Phase 1-B of Covid-19 Vaccination to Begin
January 12, 2020 - Governor Asa Hutchinson and the Arkansas Department of Health (ADH) announced today the start day of Phase 1-B of the vaccination distribution plan will move up to Monday, January 18.
Currently, those in Phase 1-A are receiving the vaccine. Phase 1-A includes health care workers, residents and staff of long-term care facilities and EMS, police and firefighters who serve as first responders.
Regionally, the COVID-19 vaccination supply is still limited, so while Phase 1-B of vaccination begins on Jan. 18 with two groups: Arkansans who are 70 or older and those who work in education, including K-12, higher education and child care, not everyone in this category will be able to receive the vaccination on the 18th.
How can I get the vaccine?
Arkansans who are 70 and older can make an appointment at a community pharmacy beginning on Jan. 18. Vaccine clinics and events may also be available in your area through hospitals and health care providers. For those who work in education, the district, facility or college/university should determine how many doses are needed, and then schedule a vaccination clinic.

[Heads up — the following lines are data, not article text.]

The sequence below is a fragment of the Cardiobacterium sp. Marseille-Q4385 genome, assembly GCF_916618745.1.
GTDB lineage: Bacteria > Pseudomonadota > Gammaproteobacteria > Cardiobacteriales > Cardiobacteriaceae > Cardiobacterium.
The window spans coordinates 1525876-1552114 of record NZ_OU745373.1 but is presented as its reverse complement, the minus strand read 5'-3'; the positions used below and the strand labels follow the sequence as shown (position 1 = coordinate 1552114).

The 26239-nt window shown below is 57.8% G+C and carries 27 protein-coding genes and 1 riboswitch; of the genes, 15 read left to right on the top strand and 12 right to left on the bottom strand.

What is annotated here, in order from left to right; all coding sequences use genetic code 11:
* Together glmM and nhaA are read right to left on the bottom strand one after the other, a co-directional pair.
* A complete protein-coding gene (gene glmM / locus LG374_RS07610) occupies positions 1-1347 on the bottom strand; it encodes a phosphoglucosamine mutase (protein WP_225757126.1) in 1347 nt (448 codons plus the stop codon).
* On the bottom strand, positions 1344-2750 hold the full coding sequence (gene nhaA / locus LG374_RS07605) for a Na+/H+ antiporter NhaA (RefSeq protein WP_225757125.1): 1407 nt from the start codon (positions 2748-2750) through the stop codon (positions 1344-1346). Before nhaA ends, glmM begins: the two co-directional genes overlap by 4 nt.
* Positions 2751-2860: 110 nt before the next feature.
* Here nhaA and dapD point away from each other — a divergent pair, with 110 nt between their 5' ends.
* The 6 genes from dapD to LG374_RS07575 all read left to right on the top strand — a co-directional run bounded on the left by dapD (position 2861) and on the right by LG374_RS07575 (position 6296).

Appointments will be made with community pharmacies that have partnered with ADH, vaccination clinics and events. Not all of these appointment options will be available on the 18th, but as supply becomes more readily available, more access options will be available.
For a list of community pharmacy’s click here: community-based pharmacy.
Key points regarding the vaccine
Both the Moderna and the Pfizer vaccines require two doses administered three or four weeks apart, depending on which vaccine is used.
COVID-19 vaccines for children and adolescents will be developed later.
People who have already been infected with COVID-19 may still benefit from getting a vaccine. It is not yet known how long natural immunity to COVID-19 lasts. It’s also not yet known how long the immunity provided by the vaccine will last.
It will take months to receive enough supply to administer vaccinations to all the adults who want to receive it.
It typically takes a few weeks for the body to build immunity after vaccination.
COVID-19 can still spread even as vaccinations are administered in the state. Arkansans must be vigilant in continuing to wear face coverings, maintain physical distance around others, avoid gatherings with people from outside their household, and wash their hands frequently.
Click here for more information on the COVID-19 vaccine in Arkansas